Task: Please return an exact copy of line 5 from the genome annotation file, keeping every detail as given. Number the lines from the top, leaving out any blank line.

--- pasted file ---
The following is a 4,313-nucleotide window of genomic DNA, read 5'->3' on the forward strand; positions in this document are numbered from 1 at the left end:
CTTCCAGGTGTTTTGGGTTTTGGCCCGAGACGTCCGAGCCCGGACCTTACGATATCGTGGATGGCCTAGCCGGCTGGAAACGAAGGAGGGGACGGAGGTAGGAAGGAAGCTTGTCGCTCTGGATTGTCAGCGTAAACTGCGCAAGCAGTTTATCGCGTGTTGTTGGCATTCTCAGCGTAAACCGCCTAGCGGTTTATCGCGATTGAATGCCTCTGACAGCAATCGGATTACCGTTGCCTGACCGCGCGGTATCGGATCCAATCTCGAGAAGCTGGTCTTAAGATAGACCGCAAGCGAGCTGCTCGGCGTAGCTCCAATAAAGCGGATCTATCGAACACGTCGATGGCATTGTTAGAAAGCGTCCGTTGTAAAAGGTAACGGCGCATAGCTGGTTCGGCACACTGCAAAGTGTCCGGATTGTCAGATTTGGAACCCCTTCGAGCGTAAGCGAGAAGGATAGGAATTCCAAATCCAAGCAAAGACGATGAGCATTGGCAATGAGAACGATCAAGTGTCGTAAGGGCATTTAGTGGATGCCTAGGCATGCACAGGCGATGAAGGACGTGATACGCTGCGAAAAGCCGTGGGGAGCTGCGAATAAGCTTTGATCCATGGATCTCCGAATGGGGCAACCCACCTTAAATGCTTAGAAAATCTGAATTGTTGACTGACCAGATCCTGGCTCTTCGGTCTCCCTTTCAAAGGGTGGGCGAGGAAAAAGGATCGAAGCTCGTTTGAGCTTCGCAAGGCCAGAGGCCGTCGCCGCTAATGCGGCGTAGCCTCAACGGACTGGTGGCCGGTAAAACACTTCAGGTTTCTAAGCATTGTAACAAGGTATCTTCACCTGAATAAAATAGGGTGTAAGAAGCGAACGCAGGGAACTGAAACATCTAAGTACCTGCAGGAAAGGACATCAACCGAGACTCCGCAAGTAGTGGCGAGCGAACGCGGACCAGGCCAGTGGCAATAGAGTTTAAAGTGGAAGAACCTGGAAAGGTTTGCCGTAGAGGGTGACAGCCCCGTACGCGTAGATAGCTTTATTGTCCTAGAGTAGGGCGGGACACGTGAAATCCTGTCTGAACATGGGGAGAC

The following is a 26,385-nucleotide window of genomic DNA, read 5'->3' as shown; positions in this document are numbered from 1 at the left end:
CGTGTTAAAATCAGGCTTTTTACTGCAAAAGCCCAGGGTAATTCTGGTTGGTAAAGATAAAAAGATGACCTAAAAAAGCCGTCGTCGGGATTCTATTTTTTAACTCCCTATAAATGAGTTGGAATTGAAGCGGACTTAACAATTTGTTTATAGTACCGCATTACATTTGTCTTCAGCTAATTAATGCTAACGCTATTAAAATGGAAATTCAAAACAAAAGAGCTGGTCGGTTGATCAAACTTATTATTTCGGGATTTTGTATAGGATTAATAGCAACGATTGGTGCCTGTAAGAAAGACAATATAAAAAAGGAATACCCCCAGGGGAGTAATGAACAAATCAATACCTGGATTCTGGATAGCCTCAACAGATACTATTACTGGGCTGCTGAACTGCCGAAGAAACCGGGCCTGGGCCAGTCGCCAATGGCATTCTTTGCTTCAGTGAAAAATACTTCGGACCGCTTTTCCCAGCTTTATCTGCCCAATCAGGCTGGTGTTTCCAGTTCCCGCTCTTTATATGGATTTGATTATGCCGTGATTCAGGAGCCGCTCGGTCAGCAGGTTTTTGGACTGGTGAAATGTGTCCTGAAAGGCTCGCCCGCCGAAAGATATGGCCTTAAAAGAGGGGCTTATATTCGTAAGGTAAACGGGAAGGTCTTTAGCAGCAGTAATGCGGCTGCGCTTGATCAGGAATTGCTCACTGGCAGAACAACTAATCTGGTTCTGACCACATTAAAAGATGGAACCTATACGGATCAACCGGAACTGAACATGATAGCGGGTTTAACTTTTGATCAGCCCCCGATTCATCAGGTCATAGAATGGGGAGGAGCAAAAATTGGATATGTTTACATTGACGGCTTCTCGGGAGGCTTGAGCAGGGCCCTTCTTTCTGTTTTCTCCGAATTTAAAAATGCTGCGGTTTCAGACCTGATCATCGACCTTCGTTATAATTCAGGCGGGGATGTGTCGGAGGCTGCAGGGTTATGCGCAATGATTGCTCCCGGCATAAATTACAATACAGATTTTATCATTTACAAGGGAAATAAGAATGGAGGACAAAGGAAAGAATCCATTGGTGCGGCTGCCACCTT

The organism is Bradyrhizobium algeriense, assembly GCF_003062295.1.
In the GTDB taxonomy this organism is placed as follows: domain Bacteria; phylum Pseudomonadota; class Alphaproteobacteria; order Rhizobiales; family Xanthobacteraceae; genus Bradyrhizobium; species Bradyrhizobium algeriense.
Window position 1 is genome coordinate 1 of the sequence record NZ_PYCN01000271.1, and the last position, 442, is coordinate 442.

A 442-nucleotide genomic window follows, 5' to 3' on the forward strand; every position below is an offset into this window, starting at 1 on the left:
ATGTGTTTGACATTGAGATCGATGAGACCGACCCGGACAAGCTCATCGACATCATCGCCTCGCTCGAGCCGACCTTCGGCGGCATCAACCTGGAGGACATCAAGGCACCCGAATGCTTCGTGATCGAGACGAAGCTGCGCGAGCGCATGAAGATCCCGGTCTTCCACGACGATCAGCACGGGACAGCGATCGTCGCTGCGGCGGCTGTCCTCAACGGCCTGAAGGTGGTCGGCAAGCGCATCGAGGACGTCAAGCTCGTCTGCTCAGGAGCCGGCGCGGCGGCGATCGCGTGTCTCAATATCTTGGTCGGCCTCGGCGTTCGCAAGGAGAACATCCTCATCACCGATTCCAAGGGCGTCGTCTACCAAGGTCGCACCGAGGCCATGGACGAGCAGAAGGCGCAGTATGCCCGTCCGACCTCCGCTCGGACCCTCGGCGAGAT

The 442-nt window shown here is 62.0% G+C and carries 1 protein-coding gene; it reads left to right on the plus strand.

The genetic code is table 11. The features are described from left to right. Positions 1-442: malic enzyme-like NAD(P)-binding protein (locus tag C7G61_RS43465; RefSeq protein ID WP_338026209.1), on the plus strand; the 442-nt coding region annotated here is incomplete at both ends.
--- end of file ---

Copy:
The organism is Bradyrhizobium algeriense, assembly GCF_003062295.1.